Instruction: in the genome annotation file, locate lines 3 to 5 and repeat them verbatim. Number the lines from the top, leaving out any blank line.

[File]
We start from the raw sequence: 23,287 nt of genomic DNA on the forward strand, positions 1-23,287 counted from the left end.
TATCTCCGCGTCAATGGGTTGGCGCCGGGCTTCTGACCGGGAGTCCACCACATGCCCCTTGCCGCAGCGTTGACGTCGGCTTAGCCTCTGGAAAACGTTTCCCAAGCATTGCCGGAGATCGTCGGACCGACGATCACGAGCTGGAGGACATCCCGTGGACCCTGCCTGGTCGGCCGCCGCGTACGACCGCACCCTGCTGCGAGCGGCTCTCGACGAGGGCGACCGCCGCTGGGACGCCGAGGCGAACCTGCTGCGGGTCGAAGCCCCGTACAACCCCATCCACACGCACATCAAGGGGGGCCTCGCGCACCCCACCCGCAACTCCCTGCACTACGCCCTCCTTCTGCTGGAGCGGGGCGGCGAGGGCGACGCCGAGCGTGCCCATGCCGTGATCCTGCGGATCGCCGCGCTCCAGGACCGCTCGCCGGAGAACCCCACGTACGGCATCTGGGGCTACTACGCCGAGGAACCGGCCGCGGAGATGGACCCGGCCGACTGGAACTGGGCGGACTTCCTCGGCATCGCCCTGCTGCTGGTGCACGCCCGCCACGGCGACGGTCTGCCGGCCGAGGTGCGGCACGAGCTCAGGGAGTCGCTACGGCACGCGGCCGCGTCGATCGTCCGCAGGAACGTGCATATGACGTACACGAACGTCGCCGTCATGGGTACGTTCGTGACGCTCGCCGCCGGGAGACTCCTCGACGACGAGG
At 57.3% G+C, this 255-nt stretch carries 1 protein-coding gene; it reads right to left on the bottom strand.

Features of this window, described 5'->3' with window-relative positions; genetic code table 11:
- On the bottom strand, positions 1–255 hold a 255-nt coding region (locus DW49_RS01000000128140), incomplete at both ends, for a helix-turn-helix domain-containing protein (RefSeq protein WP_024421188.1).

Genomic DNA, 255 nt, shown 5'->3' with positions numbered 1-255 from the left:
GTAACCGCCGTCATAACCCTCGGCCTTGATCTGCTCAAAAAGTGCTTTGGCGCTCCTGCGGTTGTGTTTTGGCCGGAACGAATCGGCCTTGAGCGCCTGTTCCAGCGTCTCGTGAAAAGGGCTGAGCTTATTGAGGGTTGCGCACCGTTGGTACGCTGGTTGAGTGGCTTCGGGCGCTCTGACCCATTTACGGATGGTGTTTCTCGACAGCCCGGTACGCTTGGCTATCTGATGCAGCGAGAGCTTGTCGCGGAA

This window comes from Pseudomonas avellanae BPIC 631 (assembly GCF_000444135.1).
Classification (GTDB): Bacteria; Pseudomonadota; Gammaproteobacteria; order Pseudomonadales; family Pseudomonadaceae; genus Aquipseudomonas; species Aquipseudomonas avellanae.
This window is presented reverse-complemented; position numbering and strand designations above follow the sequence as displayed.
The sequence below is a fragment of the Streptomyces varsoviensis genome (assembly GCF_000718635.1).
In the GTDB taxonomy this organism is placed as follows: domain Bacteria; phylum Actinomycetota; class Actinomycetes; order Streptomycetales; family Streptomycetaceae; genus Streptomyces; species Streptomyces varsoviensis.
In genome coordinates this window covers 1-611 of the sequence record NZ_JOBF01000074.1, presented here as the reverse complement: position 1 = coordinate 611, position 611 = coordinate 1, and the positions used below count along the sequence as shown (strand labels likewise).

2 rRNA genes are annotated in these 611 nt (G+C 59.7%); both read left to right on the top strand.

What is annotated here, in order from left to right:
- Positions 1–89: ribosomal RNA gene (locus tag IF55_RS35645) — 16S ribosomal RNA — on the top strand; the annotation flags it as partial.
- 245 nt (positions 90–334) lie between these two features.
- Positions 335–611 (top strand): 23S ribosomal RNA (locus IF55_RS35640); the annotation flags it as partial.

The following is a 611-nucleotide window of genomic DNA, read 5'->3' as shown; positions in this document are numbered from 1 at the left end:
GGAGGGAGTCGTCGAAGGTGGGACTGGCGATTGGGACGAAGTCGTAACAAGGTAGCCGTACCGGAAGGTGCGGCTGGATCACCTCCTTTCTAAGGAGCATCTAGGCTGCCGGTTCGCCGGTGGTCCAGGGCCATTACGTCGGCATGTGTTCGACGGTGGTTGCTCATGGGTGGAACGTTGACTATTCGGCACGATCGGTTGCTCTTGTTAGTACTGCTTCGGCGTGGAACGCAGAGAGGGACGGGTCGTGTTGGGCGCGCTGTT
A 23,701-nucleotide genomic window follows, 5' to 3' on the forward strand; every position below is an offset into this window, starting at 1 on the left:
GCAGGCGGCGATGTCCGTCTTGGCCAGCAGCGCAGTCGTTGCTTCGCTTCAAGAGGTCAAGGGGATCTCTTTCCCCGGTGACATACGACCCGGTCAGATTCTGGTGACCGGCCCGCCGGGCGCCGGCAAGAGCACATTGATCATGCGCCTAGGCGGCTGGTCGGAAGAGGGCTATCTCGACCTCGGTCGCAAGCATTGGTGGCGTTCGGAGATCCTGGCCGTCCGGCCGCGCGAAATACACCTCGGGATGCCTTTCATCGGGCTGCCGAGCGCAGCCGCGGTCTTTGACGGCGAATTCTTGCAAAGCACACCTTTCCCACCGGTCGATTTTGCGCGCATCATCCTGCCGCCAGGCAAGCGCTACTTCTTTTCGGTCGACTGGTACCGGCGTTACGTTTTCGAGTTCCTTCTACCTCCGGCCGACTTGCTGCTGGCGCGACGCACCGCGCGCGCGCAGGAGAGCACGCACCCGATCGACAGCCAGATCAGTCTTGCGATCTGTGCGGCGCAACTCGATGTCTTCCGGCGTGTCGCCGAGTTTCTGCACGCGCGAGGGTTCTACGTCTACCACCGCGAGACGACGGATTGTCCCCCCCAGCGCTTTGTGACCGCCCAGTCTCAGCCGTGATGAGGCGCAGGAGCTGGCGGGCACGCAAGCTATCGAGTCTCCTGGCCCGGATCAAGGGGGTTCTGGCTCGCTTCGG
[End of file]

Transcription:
At 57.3% G+C, this 255-nt stretch carries 1 protein-coding gene; it reads right to left on the bottom strand.

Features of this window, described 5'->3' with window-relative positions; genetic code table 11:
- On the bottom strand, positions 1–255 hold a 255-nt coding region (locus DW49_RS01000000128140), incomplete at both ends, for a helix-turn-helix domain-containing protein (RefSeq protein WP_024421188.1).